27 September 2023

Added burden: How the COVID-19 shutdown is impacting women

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Kathy Morris* says while everyone is suffering the impacts of COVID-19, women may experience more than their share of financial and social strain.

It is undeniable that everyone will be impacted by the coronavirus and many are hurting financially already.

However, women may experience more than their share of financial and social strain.

Women already earn less than men at every level of education.

In addition to earning less, women take on a greater burden of unpaid labour than men.

Research finds that women daily do an hour and a half more housework and childcare.

With schools closed, how is that unequal distribution of labour being handled?

We surveyed 100 women to highlight the impact of the coronavirus on women.

Summary of findings

  • 35 per cent of women would face dire circumstances within two weeks of missing a paycheque; 13 per cent can’t afford to miss a single paycheque.
  • Half of women surveyed are currently working from home. The other half is evenly split between essential and non-essential workers.
  • 14 per cent more women say they are doing the brunt of childcare than are splitting it evenly with a partner.
  • 42 per cent of mothers surveyed say school closures are making them less effective workers.

We breakdown our data further and provide firsthand accounts of how the coronavirus is being experienced by women.

Slightly over half of the women surveyed are able to work from home.

The other half are evenly split between essential and non-essential workers.

What types of essential and non-essential jobs are dominated by women?

While healthcare positions on the “front lines” of the coronavirus may have more job security, they come with the risk of interacting with a sick population daily.

One survey participant explained her thoughts on the situation: “It makes me nervous since I am on immune suppression for rheumatoid arthritis.”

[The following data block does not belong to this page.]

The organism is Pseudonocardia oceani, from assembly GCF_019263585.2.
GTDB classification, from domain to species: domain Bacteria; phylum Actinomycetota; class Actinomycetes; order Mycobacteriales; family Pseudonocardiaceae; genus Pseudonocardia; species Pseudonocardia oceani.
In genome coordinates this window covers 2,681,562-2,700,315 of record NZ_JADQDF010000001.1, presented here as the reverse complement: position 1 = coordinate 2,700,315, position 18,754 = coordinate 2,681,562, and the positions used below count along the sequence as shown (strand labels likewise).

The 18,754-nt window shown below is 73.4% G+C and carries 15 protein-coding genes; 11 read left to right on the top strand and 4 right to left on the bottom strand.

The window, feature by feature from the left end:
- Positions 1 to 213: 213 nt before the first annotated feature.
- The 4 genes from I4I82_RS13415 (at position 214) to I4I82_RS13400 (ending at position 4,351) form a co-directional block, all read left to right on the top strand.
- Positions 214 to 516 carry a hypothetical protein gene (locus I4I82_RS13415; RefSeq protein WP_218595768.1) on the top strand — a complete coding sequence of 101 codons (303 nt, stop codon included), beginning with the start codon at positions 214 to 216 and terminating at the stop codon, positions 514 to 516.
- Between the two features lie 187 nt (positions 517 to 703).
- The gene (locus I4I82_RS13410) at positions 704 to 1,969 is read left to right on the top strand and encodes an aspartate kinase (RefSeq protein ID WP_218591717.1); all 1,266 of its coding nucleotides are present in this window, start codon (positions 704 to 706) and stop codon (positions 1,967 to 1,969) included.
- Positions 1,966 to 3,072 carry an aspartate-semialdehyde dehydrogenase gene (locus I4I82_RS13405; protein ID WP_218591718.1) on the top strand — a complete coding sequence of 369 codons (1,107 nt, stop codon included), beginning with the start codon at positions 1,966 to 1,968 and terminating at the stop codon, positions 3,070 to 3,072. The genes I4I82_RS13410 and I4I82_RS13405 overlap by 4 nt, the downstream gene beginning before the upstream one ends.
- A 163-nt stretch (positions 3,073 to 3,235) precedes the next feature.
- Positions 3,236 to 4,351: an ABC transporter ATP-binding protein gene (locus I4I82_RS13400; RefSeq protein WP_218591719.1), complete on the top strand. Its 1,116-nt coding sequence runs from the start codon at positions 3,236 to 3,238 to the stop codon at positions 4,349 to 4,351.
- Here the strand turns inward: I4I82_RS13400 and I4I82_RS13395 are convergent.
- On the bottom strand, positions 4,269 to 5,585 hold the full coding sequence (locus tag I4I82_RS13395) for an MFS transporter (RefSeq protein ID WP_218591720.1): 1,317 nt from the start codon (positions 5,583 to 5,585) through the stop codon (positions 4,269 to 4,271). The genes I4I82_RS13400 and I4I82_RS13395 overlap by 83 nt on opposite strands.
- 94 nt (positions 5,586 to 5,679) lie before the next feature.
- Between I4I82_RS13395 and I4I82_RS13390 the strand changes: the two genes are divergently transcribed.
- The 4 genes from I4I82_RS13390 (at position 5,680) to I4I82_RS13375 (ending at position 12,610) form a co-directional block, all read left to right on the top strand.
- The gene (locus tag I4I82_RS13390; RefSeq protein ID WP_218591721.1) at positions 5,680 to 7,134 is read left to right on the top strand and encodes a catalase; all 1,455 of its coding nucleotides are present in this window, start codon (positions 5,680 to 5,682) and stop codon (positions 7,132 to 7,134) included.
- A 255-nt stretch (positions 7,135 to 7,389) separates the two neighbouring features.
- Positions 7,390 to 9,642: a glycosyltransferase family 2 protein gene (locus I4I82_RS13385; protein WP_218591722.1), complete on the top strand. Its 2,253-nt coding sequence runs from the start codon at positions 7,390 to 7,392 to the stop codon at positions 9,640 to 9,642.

“But as a pharmacist, I don’t get to stay home.”

On the other end, women also dominate many positions deemed non-essential.

Women working these jobs may be laid off or out of work for a long period, unexpectedly.

How equipped can women go without a paycheque?

While 46 per cent women said they could do two months or longer without a paycheque, the remaining 54 per cent can only make it one month or less.

More crucially, 13 per cent of women cannot afford to miss even one paycheque without dire consequences.

Many already have missed a paycheque.

While many women are handling unexpected unemployment, many working mothers are struggling to handle work and find new childcare arrangements due to school closures.

Some 14 per cent more women say they are doing the brunt of childcare than those who report splitting it evenly with a partner.

Perhaps more concerning, 42 per cent of women report they are now less effective at their jobs and the situation is hurting their work performance.

“I basically can’t work,” one woman said.

“I work freelance, and while my husband has to work from his home office, I keep the kids away from him, but by the time he is done, I am too tired to concentrate on creative work.”

Schools need to be cancelled. However, it seems the brunt of the labour is falling on women.

Summary on the impact of the coronavirus on working women

Everyone is, or will soon, experience the impacts of the coronavirus in their communities.

There is plenty of hurt to go around, and no-one is saying that men will not experience hardships.

However, women will experience different hardships, built on their current position in society.

The jobs women do, the statistically smaller paycheques, and women shouldering the brunt of childcare and household chores will shape women’s experience of the coronavirus.

While many women shared their stories of anxiety and uncertainty surrounding the pandemic, others shared their hopes and innovative solutions to tackling new challenges.

Many women understandably reported anxiety and concern over their families’ health.

Particularly anxious are those in sensitive medical situations such as pregnancy or those separated from loved ones.

However, the most pressing concerns discussed were finances.

“As long as we can keep working, we will be okay,” one woman said.

Another described uncertainty over the job search and dwindling bank accounts, saying simply: “I can’t afford to not work.”

* Kathy Morris is Marketing Manager at Zippia.

This article first appeared at www.zippia.com.

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